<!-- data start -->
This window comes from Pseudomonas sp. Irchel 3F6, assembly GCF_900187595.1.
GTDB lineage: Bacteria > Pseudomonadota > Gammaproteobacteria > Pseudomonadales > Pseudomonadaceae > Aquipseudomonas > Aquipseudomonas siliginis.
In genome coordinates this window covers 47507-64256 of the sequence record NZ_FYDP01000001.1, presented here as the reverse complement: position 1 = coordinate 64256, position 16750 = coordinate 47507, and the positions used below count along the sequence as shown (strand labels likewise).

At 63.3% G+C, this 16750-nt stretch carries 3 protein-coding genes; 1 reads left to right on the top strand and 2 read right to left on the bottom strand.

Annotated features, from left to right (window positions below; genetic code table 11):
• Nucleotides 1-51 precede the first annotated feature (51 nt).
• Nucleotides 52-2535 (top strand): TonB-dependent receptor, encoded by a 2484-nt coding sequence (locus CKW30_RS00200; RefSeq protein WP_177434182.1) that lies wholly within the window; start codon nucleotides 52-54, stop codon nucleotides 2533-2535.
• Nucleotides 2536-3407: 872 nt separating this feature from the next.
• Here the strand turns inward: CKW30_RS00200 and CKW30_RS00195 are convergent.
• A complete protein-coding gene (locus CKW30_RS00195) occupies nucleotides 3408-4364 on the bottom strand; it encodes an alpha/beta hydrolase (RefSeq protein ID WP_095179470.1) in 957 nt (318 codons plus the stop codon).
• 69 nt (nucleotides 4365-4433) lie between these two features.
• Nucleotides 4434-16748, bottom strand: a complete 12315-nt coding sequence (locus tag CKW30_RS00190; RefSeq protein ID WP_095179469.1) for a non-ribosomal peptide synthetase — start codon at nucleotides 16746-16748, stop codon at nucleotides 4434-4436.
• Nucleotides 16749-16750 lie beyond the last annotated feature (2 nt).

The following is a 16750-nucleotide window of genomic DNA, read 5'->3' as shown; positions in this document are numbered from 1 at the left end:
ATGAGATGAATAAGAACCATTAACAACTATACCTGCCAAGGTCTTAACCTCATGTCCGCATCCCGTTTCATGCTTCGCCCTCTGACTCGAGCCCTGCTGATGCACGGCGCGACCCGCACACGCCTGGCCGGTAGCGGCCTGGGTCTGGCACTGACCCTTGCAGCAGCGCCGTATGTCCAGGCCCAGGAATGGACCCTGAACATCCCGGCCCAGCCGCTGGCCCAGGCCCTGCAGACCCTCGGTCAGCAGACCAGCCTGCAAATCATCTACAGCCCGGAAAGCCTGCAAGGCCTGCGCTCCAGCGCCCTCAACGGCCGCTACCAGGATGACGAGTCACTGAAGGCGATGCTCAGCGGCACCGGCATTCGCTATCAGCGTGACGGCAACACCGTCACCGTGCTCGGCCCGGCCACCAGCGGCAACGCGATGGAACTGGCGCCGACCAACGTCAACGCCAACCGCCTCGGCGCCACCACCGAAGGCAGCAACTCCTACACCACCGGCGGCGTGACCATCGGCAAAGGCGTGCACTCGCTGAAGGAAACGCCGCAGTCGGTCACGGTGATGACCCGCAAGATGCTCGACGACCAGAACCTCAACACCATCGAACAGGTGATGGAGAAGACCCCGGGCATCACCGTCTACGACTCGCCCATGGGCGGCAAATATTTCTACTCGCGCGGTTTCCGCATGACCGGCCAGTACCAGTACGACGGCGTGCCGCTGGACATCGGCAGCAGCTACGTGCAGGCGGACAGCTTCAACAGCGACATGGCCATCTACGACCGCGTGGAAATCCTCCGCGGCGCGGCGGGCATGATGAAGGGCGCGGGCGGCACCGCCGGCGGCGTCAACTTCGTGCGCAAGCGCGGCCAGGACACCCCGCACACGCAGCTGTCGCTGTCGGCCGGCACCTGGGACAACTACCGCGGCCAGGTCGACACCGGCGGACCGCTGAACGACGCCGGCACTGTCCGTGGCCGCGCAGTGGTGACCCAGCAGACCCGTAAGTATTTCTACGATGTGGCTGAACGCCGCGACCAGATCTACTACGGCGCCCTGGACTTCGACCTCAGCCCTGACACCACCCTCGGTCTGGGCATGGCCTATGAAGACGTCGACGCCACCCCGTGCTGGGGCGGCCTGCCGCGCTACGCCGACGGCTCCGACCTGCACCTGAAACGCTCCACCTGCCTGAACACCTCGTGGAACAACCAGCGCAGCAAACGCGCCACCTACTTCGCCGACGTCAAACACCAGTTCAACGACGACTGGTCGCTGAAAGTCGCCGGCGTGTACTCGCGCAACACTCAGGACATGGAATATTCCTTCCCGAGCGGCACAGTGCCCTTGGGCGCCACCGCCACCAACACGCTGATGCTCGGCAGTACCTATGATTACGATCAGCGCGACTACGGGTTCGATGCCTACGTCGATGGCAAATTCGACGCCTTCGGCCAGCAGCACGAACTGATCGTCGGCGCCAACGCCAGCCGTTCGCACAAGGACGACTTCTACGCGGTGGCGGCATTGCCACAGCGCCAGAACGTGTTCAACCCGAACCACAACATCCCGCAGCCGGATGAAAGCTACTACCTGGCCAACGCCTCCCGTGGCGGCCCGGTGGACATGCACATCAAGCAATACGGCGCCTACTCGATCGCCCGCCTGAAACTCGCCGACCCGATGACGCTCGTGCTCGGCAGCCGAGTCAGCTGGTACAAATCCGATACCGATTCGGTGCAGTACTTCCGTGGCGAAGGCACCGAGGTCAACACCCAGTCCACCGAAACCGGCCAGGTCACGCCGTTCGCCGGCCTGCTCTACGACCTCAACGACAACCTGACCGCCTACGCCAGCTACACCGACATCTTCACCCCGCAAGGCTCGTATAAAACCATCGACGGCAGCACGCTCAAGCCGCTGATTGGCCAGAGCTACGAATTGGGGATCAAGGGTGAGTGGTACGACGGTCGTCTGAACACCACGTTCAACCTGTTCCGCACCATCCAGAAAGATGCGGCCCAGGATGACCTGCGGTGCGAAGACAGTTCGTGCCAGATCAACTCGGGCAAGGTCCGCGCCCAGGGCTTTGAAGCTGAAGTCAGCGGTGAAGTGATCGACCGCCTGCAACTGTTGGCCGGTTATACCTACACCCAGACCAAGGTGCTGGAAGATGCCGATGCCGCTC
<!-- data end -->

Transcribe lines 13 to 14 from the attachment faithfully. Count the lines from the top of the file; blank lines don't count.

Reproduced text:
• Nucleotides 16749-16750 lie beyond the last annotated feature (2 nt).

The following is a 16750-nucleotide window of genomic DNA, read 5'->3' as shown; positions in this document are numbered from 1 at the left end: